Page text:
Payments resulting from our efforts under research and development agreements or government grants are recognized as the activities are performed and are presented on a gross basis. Revenue is recorded gross because we act as a principal, with discretion to choose suppliers, bear credit risk and perform part of the services. The costs associated with these activities are reflected as a component of research and development expense in our statements of operations and approximate the revenues recognized from such activities.

        For certain contingent payments under research and development arrangements, we recognize revenue using the milestone method. Under the milestone method, a payment that is contingent upon the achievement of a substantive milestone is recognized in its entirety in the period in which the milestone is achieved. A milestone is an event (i) that can be achieved based in whole or in part on either our performance or on the occurrence of a specific outcome resulting from our performance,

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(ii) for which there is substantive uncertainty at the date the arrangement is entered into that the event will be achieved and (iii) that would result in additional payments being due to us. The determination that a milestone is substantive is judgmental and is made at the inception of the arrangement. Milestones are considered substantive when the consideration earned from the achievement of the milestone is (i) commensurate with either our performance to achieve the milestone or the enhancement of value of the item delivered as a result of a specific outcome resulting from our performance to achieve the milestone, (ii) relates solely to past performance and (iii) is reasonable relative to all deliverables and payment terms in the arrangement. In making the determination as to whether a milestone is substantive or not, we consider all facts and circumstances relevant to the arrangement, including factors such as the scientific, regulatory, commercial and other risks that must be overcome to achieve the respective milestone, the level of effort and investment required to achieve the respective milestone and whether any portion of the milestone consideration is related to future performance or deliverables.

        Other contingent payments received for which payment is either contingent solely upon the passage of time or the results of a collaboration partner's performance (bonus payments) are not accounted for using the milestone method. Such bonus payments will be recognized as revenue when earned and when collectibility is reasonably assured.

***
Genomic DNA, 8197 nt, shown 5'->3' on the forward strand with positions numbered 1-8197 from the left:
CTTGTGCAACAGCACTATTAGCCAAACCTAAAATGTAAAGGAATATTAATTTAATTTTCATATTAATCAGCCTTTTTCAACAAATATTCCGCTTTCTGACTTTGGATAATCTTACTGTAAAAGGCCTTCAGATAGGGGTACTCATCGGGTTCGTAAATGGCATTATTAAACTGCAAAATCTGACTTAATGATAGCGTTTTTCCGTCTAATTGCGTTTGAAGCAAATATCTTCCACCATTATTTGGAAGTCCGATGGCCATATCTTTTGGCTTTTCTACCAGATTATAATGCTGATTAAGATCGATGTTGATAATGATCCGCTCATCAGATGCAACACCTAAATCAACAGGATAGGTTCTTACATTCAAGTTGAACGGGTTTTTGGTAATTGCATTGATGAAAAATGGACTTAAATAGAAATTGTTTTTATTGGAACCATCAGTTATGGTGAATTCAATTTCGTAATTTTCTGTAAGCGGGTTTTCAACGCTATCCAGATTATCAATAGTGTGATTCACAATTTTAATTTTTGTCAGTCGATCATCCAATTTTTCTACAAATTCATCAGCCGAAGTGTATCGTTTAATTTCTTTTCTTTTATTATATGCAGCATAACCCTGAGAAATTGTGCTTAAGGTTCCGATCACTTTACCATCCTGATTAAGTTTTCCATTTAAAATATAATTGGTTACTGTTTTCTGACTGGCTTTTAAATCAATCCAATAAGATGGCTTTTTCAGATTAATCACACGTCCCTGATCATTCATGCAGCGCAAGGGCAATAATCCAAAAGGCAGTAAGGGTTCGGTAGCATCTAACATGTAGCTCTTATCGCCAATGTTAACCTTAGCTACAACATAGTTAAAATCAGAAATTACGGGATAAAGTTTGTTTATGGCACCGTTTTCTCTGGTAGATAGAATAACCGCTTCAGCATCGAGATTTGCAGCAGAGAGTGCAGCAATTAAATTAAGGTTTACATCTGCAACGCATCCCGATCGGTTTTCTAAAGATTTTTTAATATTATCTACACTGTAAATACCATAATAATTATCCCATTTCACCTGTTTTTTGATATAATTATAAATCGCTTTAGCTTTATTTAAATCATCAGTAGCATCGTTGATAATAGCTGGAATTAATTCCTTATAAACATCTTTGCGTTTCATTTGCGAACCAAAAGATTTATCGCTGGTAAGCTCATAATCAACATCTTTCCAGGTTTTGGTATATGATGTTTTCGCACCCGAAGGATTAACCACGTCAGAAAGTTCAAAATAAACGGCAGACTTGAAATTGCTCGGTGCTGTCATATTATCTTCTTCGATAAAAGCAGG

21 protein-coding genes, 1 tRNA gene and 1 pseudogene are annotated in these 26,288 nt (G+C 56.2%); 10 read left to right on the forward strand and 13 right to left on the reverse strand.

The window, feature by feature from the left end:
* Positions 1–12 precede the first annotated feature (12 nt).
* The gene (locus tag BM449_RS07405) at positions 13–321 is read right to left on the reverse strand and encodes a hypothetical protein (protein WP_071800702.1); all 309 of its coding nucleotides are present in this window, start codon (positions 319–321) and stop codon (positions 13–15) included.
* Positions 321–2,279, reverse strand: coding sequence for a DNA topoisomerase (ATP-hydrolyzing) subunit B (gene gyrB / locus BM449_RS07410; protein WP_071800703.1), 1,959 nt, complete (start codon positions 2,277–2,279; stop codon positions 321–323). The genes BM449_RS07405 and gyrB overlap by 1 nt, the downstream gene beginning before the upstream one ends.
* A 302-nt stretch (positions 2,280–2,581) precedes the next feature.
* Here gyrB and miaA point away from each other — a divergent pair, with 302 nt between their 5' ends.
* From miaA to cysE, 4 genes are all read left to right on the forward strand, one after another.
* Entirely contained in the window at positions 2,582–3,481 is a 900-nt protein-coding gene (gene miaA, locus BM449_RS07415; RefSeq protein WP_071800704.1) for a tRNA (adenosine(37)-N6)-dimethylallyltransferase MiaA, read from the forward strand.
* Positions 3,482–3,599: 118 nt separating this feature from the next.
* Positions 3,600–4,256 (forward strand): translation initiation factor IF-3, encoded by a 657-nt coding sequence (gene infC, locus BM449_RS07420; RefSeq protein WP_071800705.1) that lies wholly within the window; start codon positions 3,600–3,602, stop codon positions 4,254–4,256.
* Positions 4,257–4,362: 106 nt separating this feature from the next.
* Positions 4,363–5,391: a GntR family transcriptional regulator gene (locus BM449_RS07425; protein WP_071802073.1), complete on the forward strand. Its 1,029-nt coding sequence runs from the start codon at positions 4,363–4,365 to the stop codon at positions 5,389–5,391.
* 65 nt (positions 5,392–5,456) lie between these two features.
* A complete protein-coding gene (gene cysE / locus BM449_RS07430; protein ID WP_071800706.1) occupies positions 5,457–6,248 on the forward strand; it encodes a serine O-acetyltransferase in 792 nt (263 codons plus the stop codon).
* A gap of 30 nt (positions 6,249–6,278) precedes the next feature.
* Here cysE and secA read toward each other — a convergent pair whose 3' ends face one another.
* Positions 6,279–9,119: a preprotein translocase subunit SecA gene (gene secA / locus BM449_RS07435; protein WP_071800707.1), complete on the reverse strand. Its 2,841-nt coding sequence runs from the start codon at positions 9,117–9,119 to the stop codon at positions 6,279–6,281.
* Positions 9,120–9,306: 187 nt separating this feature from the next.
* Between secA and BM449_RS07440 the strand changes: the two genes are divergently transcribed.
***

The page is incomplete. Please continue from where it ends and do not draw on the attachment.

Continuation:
Royalties based on reported sales of licensed products will be recognized based on contract terms when reported sales are reliably measurable and collectibility is reasonably assured. To date, none of our products have been approved and therefore we have not earned any royalty revenue from product sales.

Preclinical Study and Clinical Trial Accruals and Deferred Advance Payments

        We estimate preclinical study and clinical trial expenses based on the services performed pursuant to contracts with research institutions and clinical research organizations that conduct these activities on our behalf. In recording service fees, we estimate the time period over which the related services will be performed and compare the level of effort expended through the end of each period to the cumulative expenses recorded and payments made for such services and, as appropriate, accrue additional service fees or defer any non-refundable advance payments until the related services are performed. If the actual timing of the performance of services or the level of effort varies from our estimate, we will adjust our accrual or deferred advance payment accordingly. If we underestimate or overestimate the level of services performed or the costs of these services, our actual expenses could differ from our estimates. To date, we have not experienced significant changes in our estimates of preclinical study and clinical trial accruals.

Stock-Based Compensation

        Employee stock-based compensation cost is measured at the grant date, based on the fair value of the award, and is recognized as an expense over the employee's requisite service period (generally the vesting period). Stock option awards granted to our nonemployee directors for their board-related services are included in employee stock-based compensation in accordance with current accounting standards. We use the Black-Scholes option-pricing model to estimate the fair value of our stock-based awards and use the straight-line (single-option) method for expense attribution. We estimate forfeitures and recognize expense only for those shares expected to vest.

        We account for equity instruments issued to nonemployees based on their fair values on the measurement dates using the Black-Scholes option-pricing model. The fair values of the options granted to nonemployees are remeasured as they vest. As a result, the noncash charge to operations for nonemployee options with vesting is affected each reporting period by changes in the fair value of our common stock.